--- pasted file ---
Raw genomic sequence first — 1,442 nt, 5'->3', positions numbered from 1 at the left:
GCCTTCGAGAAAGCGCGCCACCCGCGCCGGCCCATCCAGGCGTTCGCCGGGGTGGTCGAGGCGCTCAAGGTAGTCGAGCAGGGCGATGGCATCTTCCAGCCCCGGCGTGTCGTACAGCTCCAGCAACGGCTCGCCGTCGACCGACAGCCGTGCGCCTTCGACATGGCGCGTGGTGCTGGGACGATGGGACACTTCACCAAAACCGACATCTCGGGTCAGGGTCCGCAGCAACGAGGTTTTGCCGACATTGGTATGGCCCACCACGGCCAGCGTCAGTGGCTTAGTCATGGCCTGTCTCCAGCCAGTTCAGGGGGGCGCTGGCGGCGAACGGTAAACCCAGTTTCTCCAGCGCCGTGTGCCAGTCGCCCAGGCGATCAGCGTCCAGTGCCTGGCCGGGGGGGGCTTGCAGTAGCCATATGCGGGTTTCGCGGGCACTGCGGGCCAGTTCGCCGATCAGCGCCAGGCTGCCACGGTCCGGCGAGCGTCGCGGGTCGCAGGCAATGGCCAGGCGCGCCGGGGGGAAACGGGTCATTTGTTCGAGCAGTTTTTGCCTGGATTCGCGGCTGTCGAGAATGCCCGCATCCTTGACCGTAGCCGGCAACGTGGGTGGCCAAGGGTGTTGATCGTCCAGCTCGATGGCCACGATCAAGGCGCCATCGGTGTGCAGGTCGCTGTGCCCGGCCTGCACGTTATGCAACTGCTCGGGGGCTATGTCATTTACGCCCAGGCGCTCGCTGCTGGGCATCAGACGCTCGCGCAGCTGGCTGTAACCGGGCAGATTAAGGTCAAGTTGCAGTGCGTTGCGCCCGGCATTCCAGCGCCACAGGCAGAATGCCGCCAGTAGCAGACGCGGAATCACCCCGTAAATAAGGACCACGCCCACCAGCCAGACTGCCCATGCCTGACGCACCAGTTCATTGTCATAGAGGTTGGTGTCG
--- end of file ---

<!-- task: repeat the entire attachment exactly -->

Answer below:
Raw genomic sequence first — 1,442 nt, 5'->3', positions numbered from 1 at the left:
GCCTTCGAGAAAGCGCGCCACCCGCGCCGGCCCATCCAGGCGTTCGCCGGGGTGGTCGAGGCGCTCAAGGTAGTCGAGCAGGGCGATGGCATCTTCCAGCCCCGGCGTGTCGTACAGCTCCAGCAACGGCTCGCCGTCGACCGACAGCCGTGCGCCTTCGACATGGCGCGTGGTGCTGGGACGATGGGACACTTCACCAAAACCGACATCTCGGGTCAGGGTCCGCAGCAACGAGGTTTTGCCGACATTGGTATGGCCCACCACGGCCAGCGTCAGTGGCTTAGTCATGGCCTGTCTCCAGCCAGTTCAGGGGGGCGCTGGCGGCGAACGGTAAACCCAGTTTCTCCAGCGCCGTGTGCCAGTCGCCCAGGCGATCAGCGTCCAGTGCCTGGCCGGGGGGGGCTTGCAGTAGCCATATGCGGGTTTCGCGGGCACTGCGGGCCAGTTCGCCGATCAGCGCCAGGCTGCCACGGTCCGGCGAGCGTCGCGGGTCGCAGGCAATGGCCAGGCGCGCCGGGGGGAAACGGGTCATTTGTTCGAGCAGTTTTTGCCTGGATTCGCGGCTGTCGAGAATGCCCGCATCCTTGACCGTAGCCGGCAACGTGGGTGGCCAAGGGTGTTGATCGTCCAGCTCGATGGCCACGATCAAGGCGCCATCGGTGTGCAGGTCGCTGTGCCCGGCCTGCACGTTATGCAACTGCTCGGGGGCTATGTCATTTACGCCCAGGCGCTCGCTGCTGGGCATCAGACGCTCGCGCAGCTGGCTGTAACCGGGCAGATTAAGGTCAAGTTGCAGTGCGTTGCGCCCGGCATTCCAGCGCCACAGGCAGAATGCCGCCAGTAGCAGACGCGGAATCACCCCGTAAATAAGGACCACGCCCACCAGCCAGACTGCCCATGCCTGACGCACCAGTTCATTGTCATAGAGGTTGGTGTCG